The way to combat this very real economic threat is to Make America Make Stuff Again. Increased shipping costs offset some of the financial benefit in outsourcing our manufacturing. But there is a red line.
As long as x is less than y + z, where x is the domestic labor cost, y is the Chinese labor cost, and z is the cost of shipping, nothing will change. But we have to be prepared to shift operations stateside before an exponential increase in z.
The rebirth of American manufacturing is a popular idea across the political spectrum. Trump exploited that sincere patriotic desire when pandering to his MAGA base, while wearing a stupid red hat made in China. Biden is legitimately committed to labor and to unions, key drivers to make this a reality. Among the people, this is an easy sell. Among our oligarchical overlords, who don’t give a shit about sovereignty? Not so much. They make money, even if they sell us short.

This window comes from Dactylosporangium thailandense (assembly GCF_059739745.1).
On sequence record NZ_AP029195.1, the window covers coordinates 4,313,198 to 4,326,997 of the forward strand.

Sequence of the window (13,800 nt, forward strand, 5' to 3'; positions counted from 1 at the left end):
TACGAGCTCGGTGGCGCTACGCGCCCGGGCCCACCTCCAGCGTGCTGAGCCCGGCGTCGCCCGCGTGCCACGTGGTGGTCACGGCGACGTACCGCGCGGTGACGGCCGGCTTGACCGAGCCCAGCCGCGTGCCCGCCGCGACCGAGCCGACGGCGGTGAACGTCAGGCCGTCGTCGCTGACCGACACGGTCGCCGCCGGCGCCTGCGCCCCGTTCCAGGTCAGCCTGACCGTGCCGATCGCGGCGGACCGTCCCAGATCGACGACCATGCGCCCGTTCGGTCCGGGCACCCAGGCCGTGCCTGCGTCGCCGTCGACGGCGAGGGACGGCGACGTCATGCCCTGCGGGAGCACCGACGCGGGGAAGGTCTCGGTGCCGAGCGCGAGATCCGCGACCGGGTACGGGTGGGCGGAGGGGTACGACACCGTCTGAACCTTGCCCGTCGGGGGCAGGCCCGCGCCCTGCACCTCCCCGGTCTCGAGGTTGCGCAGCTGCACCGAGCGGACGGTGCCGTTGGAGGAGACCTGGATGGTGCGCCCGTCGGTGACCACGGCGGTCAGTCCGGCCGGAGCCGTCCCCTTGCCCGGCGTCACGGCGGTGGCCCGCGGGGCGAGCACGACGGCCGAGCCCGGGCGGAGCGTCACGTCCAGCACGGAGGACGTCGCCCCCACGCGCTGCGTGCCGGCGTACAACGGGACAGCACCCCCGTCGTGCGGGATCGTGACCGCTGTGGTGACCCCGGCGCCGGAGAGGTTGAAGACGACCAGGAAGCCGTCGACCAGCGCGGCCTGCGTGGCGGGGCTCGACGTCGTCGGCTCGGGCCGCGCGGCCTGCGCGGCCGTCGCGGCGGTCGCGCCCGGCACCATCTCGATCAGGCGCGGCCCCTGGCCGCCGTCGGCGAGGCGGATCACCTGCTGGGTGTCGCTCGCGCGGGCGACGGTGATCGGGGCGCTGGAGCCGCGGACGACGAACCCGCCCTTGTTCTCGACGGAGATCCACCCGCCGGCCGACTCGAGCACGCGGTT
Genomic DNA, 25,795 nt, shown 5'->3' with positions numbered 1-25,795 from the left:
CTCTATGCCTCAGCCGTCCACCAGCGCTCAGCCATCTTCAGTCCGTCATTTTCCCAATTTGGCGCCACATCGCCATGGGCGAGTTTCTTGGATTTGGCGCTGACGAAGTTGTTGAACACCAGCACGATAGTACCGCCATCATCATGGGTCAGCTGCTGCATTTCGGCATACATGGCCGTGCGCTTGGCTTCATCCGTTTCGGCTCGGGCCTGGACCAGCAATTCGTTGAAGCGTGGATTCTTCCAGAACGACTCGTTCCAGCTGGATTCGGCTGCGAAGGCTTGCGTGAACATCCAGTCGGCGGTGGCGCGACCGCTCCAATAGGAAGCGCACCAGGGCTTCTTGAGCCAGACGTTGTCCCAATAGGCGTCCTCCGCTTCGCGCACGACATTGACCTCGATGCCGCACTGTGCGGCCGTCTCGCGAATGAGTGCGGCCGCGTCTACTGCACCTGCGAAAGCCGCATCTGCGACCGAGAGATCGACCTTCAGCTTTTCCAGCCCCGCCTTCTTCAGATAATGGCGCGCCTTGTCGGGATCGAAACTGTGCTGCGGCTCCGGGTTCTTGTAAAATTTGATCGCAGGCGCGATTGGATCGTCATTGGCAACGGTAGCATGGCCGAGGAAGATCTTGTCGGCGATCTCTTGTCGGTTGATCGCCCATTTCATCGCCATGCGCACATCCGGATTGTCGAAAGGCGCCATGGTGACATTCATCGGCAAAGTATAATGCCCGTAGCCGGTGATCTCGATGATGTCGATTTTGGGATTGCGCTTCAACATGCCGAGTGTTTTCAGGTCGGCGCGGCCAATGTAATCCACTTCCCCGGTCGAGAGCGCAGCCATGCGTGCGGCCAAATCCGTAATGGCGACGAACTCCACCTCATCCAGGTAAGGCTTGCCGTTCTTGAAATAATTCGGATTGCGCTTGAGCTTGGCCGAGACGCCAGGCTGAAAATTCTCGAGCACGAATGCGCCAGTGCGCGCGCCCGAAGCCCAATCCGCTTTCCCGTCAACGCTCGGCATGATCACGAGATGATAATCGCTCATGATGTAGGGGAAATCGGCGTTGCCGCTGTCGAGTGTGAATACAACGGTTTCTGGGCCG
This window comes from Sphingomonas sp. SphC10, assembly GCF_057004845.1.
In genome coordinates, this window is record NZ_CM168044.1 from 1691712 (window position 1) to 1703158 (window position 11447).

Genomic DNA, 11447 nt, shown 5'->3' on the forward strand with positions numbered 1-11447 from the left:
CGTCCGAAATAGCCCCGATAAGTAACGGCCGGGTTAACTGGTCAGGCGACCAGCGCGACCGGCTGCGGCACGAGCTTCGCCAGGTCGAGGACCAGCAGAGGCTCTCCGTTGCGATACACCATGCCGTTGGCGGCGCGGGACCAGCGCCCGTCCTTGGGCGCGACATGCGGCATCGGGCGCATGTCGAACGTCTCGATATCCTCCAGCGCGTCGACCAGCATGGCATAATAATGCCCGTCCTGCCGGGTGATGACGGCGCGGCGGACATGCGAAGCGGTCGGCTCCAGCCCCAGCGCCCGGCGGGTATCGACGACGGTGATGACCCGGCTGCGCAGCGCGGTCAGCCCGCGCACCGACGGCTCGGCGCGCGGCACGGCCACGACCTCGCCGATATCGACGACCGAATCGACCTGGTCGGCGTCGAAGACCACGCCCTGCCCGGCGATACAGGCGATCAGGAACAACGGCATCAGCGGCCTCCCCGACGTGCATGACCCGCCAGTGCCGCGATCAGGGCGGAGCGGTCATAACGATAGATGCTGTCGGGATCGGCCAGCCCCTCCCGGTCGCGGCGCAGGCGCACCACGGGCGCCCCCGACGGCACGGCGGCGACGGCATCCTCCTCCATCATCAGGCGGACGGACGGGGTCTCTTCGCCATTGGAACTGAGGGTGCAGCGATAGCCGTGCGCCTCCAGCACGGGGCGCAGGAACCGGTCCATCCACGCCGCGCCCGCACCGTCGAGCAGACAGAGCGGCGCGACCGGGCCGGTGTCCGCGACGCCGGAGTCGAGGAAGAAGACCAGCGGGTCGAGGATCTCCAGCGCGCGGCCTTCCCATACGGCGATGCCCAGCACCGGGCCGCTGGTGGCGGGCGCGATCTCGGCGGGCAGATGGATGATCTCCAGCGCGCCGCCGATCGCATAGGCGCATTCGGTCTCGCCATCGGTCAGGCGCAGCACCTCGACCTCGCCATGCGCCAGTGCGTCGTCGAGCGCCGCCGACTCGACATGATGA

Description: Greg Olear talks to journalist and best-selling and award-winning “Into the Raging Sea” author Rachel Slade about Scott Borgerson, the CEO of CargoMetrics and the (we think) husband of Ghislaine Maxwell; the Jones Act and why it matters; Elaine Chao’s many conflicts of interest; China’s maritime ambitions; the hoodie as great American garment; and how and why to bring U.S. manufacturing back. Plus: Trump launches his own SNL-like weekend comedy show.
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Photo credit: Keith Skipper. CSCL Globe on her maiden voyage arriving at Felixstowe.